By Staff Reporter
THE controversial statue of the First Chimurenga heroine Mbuya Nehanda, which recently caused public outrage and set social media ablaze as it depicted a modern woman, will have to be redone to capture her correct image.
Mbuya Nehanda was hanged in 1898 and President Emmerson Mnangagwa is constructing a site in central Harare where the statute will be placed.
Last month, Mnangagwa visited Nyathi Gallery owned by sculptor David Mutasa who sculpted the controversial bronze statute.
However, Mnangagwa was unhappy with what he saw and according his spokesperson George Charamba, he disapproved the statute and ordered Mutasa to go back to the drawing board.
“When you have that kind of artistic production, there are key features which must ensure that onlookers immediately connect with. One key feature has to do with the physical appearance of the real life figure you are talking about,” said Charamba told state media Friday.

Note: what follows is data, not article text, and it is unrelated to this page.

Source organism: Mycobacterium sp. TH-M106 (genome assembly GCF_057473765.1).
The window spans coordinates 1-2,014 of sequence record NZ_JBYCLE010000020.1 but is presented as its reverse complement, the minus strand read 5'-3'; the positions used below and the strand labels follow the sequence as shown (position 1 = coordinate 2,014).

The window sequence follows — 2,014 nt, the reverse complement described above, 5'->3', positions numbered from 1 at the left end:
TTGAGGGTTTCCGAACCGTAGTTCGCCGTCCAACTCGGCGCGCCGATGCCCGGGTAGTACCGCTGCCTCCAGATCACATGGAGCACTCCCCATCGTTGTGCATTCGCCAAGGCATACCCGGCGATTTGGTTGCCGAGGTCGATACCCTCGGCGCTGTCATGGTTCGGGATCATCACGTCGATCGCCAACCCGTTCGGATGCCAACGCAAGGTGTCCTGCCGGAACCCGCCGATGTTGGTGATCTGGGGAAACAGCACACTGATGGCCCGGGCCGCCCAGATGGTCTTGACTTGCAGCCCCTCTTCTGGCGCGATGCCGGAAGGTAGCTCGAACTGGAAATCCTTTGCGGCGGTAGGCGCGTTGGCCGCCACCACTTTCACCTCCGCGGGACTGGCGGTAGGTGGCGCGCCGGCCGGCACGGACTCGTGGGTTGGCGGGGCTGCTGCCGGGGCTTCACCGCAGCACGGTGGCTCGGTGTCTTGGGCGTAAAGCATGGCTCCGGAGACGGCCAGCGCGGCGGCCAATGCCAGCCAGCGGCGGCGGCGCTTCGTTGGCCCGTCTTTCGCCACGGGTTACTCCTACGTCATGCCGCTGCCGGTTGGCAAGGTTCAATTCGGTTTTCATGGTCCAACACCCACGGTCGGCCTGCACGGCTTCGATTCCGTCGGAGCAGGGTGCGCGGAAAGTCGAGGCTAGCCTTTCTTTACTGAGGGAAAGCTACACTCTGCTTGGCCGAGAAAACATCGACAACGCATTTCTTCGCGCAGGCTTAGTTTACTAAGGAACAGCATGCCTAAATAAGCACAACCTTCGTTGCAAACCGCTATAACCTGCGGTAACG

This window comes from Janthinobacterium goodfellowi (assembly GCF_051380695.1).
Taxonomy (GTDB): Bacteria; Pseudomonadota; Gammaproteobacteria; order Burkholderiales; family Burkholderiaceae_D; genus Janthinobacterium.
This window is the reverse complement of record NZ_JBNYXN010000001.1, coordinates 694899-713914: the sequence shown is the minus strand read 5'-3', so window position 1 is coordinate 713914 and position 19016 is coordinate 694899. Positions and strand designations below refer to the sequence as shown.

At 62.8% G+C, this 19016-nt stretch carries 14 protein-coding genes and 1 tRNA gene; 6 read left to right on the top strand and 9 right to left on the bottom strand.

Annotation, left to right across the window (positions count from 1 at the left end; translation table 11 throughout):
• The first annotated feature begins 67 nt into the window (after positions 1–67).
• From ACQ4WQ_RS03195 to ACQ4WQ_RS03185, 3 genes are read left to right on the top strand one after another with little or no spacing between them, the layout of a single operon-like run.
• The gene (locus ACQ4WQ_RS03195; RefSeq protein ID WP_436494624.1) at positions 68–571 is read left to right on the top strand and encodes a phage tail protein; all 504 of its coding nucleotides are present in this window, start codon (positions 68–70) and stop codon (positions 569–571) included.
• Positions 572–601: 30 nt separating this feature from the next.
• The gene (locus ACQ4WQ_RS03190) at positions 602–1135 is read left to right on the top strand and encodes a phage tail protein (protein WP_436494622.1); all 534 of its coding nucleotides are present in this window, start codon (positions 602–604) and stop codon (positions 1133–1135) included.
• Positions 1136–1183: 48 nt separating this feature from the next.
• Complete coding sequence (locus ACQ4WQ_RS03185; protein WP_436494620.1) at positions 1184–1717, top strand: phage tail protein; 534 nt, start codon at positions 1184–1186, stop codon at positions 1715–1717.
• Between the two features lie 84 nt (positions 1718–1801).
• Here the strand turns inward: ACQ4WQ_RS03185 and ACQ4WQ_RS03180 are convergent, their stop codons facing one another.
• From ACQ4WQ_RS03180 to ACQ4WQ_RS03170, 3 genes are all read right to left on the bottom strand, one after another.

“So the President immediately reacted. He wanted to understand why artistically, VaMutasa has decided to make (Mbuya) Nehanda look a lot more youthful. Then it emerged that VaMutasa had done something that approximated Nehanda in life. But the authorities at the National Museums and Monuments had a different view. They thought the artistic production must convey and communicate vigour, permanence, youthfulness of the spirit which Nehanda incarnates or personifies.”
According to Charamba, National Museums and Monuments officials then suggested that Mbuya Nehanda be made a lot younger to suggest that buoyancy which they wanted to communicate to the onlooker.
“The President didn’t agree, and as it turns out that youthful face of Nehanda should be put away and we will have a Nehanda who is closer to how the good lady looked in real life, which means a lot more wrinkled, well past middle age, and of course showing the strains and stresses of captivity,” added Charamba.
Mbuya Nehanda’s statue will be erected at the intersection of Samora Machel Avenue and Julius Nyerere Way.